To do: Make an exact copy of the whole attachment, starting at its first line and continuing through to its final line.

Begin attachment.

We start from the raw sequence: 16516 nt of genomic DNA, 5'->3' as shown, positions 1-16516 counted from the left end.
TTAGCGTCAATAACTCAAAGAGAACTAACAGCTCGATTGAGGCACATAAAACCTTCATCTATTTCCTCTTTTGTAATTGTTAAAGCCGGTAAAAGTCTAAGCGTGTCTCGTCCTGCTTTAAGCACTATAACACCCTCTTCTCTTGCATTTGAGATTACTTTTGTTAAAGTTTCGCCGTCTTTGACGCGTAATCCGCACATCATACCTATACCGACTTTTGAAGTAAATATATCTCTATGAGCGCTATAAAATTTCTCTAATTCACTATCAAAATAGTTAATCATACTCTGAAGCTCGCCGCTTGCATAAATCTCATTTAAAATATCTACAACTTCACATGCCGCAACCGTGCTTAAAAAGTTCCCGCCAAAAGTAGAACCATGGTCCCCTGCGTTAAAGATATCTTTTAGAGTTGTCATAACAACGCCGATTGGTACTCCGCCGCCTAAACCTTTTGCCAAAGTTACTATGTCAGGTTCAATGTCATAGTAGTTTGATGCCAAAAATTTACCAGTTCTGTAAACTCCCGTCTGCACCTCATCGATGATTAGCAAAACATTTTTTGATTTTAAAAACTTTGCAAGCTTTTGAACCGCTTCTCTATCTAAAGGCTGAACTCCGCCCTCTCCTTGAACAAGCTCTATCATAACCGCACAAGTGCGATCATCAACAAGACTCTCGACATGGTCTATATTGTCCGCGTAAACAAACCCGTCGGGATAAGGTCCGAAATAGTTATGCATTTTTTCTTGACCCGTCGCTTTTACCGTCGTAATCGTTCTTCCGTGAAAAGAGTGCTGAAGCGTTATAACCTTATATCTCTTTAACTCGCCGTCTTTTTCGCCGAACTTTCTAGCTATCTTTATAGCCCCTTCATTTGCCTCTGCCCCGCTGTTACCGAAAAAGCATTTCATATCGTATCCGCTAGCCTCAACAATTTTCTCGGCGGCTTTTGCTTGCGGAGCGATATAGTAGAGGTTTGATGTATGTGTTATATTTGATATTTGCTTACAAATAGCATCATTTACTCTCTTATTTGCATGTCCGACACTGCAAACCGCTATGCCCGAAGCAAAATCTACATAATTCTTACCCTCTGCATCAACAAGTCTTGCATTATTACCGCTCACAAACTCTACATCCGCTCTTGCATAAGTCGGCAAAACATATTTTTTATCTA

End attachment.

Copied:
We start from the raw sequence: 16516 nt of genomic DNA, 5'->3' as shown, positions 1-16516 counted from the left end.
TTAGCGTCAATAACTCAAAGAGAACTAACAGCTCGATTGAGGCACATAAAACCTTCATCTATTTCCTCTTTTGTAATTGTTAAAGCCGGTAAAAGTCTAAGCGTGTCTCGTCCTGCTTTAAGCACTATAACACCCTCTTCTCTTGCATTTGAGATTACTTTTGTTAAAGTTTCGCCGTCTTTGACGCGTAATCCGCACATCATACCTATACCGACTTTTGAAGTAAATATATCTCTATGAGCGCTATAAAATTTCTCTAATTCACTATCAAAATAGTTAATCATACTCTGAAGCTCGCCGCTTGCATAAATCTCATTTAAAATATCTACAACTTCACATGCCGCAACCGTGCTTAAAAAGTTCCCGCCAAAAGTAGAACCATGGTCCCCTGCGTTAAAGATATCTTTTAGAGTTGTCATAACAACGCCGATTGGTACTCCGCCGCCTAAACCTTTTGCCAAAGTTACTATGTCAGGTTCAATGTCATAGTAGTTTGATGCCAAAAATTTACCAGTTCTGTAAACTCCCGTCTGCACCTCATCGATGATTAGCAAAACATTTTTTGATTTTAAAAACTTTGCAAGCTTTTGAACCGCTTCTCTATCTAAAGGCTGAACTCCGCCCTCTCCTTGAACAAGCTCTATCATAACCGCACAAGTGCGATCATCAACAAGACTCTCGACATGGTCTATATTGTCCGCGTAAACAAACCCGTCGGGATAAGGTCCGAAATAGTTATGCATTTTTTCTTGACCCGTCGCTTTTACCGTCGTAATCGTTCTTCCGTGAAAAGAGTGCTGAAGCGTTATAACCTTATATCTCTTTAACTCGCCGTCTTTTTCGCCGAACTTTCTAGCTATCTTTATAGCCCCTTCATTTGCCTCTGCCCCGCTGTTACCGAAAAAGCATTTCATATCGTATCCGCTAGCCTCAACAATTTTCTCGGCGGCTTTTGCTTGCGGAGCGATATAGTAGAGGTTTGATGTATGTGTTATATTTGATATTTGCTTACAAATAGCATCATTTACTCTCTTATTTGCATGTCCGACACTGCAAACCGCTATGCCCGAAGCAAAATCTACATAATTCTTACCCTCTGCATCAACAAGTCTTGCATTATTACCGCTCACAAACTCTACATCCGCTCTTGCATAAGTCGGCAAAACATATTTTTTATCTA